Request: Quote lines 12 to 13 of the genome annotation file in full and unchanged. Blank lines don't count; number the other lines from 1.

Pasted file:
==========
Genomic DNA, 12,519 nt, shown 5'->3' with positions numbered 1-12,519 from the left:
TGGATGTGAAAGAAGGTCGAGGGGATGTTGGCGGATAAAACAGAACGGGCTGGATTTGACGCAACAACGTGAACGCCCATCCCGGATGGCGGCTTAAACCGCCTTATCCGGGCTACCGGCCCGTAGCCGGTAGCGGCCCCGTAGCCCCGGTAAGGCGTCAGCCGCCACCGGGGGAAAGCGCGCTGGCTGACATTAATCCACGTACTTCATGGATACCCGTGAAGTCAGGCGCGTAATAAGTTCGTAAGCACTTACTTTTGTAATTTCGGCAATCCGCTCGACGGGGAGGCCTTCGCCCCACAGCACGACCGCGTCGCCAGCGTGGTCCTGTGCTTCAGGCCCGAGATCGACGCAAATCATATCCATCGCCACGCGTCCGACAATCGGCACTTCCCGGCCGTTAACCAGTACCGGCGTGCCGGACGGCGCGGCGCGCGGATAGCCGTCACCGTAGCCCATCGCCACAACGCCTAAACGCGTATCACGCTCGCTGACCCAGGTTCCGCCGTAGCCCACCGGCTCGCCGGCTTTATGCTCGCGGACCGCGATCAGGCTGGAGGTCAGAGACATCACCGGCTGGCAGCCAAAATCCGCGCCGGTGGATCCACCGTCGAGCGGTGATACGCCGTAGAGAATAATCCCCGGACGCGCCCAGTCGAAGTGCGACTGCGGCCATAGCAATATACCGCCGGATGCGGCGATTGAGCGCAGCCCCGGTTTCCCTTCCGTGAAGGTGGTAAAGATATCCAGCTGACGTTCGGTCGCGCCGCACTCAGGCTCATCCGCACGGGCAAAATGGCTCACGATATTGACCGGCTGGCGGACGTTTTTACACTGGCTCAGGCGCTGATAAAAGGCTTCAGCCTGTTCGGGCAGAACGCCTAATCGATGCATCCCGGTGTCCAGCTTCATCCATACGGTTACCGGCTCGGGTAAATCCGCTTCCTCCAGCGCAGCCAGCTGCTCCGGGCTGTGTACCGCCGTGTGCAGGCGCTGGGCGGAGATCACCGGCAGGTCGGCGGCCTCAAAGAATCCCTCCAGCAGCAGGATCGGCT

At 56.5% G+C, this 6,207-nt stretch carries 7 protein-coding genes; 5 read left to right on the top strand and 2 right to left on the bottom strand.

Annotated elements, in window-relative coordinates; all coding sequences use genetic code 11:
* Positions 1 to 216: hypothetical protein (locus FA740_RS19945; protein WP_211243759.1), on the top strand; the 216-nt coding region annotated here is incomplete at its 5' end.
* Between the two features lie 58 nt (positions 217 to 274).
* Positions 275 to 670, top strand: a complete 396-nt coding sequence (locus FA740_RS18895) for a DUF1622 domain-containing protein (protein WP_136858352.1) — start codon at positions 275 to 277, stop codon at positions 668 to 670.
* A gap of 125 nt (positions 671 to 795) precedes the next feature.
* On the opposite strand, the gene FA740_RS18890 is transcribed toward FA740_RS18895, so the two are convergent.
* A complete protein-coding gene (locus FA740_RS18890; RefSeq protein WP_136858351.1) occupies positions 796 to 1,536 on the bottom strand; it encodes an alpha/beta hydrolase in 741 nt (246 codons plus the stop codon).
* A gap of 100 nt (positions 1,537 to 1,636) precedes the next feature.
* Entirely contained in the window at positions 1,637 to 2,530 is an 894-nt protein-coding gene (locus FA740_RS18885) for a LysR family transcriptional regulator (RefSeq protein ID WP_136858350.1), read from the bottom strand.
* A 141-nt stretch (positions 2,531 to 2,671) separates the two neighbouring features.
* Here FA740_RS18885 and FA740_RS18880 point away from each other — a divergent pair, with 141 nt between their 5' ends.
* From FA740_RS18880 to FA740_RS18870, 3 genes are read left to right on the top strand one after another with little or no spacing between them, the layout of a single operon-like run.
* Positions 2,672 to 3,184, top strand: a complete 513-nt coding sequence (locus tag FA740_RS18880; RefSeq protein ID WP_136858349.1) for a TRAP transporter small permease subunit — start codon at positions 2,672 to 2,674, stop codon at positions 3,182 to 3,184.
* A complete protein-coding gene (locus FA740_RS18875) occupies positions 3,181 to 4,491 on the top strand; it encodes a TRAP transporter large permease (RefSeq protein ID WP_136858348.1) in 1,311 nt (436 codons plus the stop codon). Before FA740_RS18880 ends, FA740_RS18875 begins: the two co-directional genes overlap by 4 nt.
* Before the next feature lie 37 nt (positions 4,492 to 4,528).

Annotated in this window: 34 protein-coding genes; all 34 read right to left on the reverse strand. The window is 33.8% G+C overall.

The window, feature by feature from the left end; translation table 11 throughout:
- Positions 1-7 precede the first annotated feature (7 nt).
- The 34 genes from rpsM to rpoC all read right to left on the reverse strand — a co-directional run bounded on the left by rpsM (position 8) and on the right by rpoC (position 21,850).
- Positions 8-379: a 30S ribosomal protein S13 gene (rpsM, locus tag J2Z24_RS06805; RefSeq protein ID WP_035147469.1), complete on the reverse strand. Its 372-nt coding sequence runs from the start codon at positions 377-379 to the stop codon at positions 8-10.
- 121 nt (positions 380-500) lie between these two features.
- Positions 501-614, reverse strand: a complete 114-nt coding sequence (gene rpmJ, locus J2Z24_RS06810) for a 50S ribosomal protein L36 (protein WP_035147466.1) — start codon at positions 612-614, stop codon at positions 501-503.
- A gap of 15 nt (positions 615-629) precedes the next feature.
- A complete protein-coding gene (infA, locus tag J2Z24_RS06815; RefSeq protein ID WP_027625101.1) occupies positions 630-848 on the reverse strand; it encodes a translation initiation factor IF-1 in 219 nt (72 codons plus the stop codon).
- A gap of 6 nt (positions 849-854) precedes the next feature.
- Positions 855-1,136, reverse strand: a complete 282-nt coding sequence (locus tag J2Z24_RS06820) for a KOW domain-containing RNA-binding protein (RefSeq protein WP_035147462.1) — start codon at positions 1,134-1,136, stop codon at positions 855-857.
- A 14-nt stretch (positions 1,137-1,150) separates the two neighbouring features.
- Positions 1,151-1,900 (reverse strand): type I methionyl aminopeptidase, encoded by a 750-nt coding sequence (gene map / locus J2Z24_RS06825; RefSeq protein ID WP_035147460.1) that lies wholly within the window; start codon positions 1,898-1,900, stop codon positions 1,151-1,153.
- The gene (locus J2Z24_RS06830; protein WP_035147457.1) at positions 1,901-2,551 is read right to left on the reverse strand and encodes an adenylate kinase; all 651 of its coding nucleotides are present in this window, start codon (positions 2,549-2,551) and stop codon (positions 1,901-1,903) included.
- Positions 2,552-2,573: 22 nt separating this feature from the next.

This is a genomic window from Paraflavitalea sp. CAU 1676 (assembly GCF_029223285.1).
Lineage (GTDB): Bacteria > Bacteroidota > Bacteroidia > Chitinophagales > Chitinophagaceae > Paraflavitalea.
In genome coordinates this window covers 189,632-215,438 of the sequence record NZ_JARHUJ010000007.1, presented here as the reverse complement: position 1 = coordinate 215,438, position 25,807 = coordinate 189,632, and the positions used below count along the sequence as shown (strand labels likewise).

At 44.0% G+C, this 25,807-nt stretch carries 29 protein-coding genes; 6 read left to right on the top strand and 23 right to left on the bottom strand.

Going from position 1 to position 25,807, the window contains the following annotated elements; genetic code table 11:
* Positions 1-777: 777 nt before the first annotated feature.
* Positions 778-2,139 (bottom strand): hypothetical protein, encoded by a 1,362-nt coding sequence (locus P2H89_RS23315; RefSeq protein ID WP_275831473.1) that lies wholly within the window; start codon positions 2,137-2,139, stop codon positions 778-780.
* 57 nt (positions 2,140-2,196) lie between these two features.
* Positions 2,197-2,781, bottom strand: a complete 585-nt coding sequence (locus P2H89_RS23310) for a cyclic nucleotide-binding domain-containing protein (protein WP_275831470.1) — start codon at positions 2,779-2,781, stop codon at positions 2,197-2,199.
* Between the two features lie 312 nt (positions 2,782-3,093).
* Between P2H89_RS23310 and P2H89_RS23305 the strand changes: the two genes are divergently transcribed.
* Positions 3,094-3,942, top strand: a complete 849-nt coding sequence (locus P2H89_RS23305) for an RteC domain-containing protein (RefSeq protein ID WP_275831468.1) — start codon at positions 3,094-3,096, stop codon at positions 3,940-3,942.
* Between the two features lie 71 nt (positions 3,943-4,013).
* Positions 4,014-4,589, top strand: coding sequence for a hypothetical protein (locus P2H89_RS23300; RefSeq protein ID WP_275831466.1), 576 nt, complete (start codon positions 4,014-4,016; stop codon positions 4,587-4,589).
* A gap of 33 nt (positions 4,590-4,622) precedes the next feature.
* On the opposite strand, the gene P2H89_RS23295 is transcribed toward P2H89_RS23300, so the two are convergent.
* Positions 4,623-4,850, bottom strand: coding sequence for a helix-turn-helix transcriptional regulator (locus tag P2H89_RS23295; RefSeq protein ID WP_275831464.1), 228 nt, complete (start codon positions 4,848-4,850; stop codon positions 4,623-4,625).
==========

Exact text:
* Entirely contained in the window at positions 1,637 to 2,530 is an 894-nt protein-coding gene (locus FA740_RS18885) for a LysR family transcriptional regulator (RefSeq protein ID WP_136858350.1), read from the bottom strand.
* A 141-nt stretch (positions 2,531 to 2,671) separates the two neighbouring features.